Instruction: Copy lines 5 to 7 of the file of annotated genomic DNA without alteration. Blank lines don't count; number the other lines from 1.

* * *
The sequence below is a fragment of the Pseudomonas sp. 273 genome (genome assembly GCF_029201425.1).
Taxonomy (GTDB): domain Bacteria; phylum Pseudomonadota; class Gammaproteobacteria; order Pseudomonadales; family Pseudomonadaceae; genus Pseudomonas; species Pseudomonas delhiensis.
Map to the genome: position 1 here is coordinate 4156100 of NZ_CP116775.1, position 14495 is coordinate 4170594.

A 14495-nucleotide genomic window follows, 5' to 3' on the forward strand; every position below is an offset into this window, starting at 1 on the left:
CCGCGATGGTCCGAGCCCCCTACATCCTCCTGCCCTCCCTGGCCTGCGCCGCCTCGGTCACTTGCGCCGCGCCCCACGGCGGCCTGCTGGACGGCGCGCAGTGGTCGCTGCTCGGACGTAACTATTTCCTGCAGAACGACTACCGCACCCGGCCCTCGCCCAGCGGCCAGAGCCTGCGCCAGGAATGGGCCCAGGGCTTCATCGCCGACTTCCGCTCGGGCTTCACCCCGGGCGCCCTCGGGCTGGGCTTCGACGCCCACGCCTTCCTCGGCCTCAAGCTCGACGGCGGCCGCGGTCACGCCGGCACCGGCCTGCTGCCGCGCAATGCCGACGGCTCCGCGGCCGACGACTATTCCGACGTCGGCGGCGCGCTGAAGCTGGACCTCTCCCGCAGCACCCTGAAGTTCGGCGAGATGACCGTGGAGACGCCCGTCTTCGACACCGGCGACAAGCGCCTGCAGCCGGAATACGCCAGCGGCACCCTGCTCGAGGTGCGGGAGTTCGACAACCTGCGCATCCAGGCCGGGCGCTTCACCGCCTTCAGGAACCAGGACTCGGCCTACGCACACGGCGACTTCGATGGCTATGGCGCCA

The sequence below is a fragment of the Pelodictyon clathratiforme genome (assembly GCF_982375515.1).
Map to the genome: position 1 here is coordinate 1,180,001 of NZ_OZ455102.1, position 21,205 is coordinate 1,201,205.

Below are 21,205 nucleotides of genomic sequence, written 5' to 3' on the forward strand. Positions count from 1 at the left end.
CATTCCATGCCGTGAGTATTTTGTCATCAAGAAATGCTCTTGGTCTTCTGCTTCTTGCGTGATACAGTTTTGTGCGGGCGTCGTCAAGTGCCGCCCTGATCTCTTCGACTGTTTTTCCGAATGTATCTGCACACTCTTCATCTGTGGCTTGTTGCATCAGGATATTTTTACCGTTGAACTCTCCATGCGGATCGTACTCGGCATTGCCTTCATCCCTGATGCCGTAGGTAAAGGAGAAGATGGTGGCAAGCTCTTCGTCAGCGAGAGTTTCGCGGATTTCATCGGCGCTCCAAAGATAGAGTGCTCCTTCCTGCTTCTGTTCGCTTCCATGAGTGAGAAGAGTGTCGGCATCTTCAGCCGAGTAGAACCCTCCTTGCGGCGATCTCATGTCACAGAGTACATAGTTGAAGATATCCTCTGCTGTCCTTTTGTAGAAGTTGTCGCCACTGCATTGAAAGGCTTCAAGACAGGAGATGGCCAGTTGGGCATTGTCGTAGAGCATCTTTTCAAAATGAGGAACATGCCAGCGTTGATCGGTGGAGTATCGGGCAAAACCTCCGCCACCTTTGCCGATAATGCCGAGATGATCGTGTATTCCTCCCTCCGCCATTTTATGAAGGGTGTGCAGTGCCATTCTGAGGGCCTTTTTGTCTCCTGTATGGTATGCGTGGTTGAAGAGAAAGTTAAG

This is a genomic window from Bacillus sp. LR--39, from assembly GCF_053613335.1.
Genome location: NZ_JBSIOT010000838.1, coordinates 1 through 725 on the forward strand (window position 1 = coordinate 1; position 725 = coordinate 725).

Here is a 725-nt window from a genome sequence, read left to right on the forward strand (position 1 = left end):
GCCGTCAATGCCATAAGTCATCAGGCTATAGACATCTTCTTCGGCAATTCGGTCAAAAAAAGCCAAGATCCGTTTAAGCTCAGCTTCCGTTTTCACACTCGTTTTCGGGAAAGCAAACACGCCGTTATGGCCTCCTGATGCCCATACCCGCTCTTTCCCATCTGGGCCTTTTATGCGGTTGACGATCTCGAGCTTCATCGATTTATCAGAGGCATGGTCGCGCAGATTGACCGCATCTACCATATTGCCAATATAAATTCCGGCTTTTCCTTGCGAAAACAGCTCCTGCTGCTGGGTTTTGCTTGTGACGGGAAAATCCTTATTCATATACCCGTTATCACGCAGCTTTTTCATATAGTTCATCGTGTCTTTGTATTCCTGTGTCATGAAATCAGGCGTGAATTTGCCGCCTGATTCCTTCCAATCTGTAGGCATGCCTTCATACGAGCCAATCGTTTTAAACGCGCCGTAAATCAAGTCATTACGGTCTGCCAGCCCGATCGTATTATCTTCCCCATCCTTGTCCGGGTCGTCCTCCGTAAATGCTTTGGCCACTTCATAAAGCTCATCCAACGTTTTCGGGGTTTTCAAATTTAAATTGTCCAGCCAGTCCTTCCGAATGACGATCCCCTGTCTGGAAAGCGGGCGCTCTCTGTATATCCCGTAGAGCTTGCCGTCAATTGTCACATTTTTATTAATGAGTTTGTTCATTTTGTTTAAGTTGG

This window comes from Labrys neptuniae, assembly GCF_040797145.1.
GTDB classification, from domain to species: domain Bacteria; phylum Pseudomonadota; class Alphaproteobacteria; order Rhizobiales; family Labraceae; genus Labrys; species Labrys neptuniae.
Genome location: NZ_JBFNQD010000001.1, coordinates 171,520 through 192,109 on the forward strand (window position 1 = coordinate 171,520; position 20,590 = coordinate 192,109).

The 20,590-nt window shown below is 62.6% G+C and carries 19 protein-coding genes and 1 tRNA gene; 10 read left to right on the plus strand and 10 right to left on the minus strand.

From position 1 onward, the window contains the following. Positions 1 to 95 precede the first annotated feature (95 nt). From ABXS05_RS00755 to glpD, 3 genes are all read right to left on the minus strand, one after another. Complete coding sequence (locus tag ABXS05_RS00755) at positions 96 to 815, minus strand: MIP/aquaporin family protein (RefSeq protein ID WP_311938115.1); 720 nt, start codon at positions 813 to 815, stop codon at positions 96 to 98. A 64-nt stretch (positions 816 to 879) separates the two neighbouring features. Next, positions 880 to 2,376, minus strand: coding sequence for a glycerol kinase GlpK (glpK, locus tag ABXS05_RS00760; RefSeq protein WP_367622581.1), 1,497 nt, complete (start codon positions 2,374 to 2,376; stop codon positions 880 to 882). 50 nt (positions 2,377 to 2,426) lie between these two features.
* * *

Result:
CCGCGATGGTCCGAGCCCCCTACATCCTCCTGCCCTCCCTGGCCTGCGCCGCCTCGGTCACTTGCGCCGCGCCCCACGGCGGCCTGCTGGACGGCGCGCAGTGGTCGCTGCTCGGACGTAACTATTTCCTGCAGAACGACTACCGCACCCGGCCCTCGCCCAGCGGCCAGAGCCTGCGCCAGGAATGGGCCCAGGGCTTCATCGCCGACTTCCGCTCGGGCTTCACCCCGGGCGCCCTCGGGCTGGGCTTCGACGCCCACGCCTTCCTCGGCCTCAAGCTCGACGGCGGCCGCGGTCACGCCGGCACCGGCCTGCTGCCGCGCAATGCCGACGGCTCCGCGGCCGACGACTATTCCGACGTCGGCGGCGCGCTGAAGCTGGACCTCTCCCGCAGCACCCTGAAGTTCGGCGAGATGACCGTGGAGACGCCCGTCTTCGACACCGGCGACAAGCGCCTGCAGCCGGAATACGCCAGCGGCACCCTGCTCGAGGTGCGGGAGTTCGACAACCTGCGCATCCAGGCCGGGCGCTTCACCGCCTTCAGGAACCAGGACTCGGCCTACGCACACGGCGACTTCGATGGCTATGGCGCCA

The sequence below is a fragment of the Pelodictyon clathratiforme genome (assembly GCF_982375515.1).
Map to the genome: position 1 here is coordinate 1,180,001 of NZ_OZ455102.1, position 21,205 is coordinate 1,201,205.